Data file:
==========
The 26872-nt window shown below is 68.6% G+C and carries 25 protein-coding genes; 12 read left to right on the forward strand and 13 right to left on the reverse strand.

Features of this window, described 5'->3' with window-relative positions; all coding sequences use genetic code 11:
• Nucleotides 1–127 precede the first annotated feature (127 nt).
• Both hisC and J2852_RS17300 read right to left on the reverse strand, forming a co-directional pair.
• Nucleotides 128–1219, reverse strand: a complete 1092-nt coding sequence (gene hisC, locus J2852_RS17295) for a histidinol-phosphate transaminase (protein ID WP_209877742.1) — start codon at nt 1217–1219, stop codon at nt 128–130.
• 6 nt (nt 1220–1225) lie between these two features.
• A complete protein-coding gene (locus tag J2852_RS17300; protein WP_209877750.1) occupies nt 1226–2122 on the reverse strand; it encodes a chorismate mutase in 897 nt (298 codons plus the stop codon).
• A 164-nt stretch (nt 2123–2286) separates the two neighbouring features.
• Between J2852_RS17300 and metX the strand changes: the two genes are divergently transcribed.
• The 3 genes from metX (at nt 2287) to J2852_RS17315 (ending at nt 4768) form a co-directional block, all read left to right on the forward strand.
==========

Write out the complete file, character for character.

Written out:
The 26872-nt window shown below is 68.6% G+C and carries 25 protein-coding genes; 12 read left to right on the forward strand and 13 right to left on the reverse strand.

Features of this window, described 5'->3' with window-relative positions; all coding sequences use genetic code 11:
• Nucleotides 1–127 precede the first annotated feature (127 nt).
• Both hisC and J2852_RS17300 read right to left on the reverse strand, forming a co-directional pair.
• Nucleotides 128–1219, reverse strand: a complete 1092-nt coding sequence (gene hisC, locus J2852_RS17295) for a histidinol-phosphate transaminase (protein ID WP_209877742.1) — start codon at nt 1217–1219, stop codon at nt 128–130.
• 6 nt (nt 1220–1225) lie between these two features.
• A complete protein-coding gene (locus tag J2852_RS17300; protein WP_209877750.1) occupies nt 1226–2122 on the reverse strand; it encodes a chorismate mutase in 897 nt (298 codons plus the stop codon).
• A 164-nt stretch (nt 2123–2286) separates the two neighbouring features.
• Between J2852_RS17300 and metX the strand changes: the two genes are divergently transcribed.
• The 3 genes from metX (at nt 2287) to J2852_RS17315 (ending at nt 4768) form a co-directional block, all read left to right on the forward strand.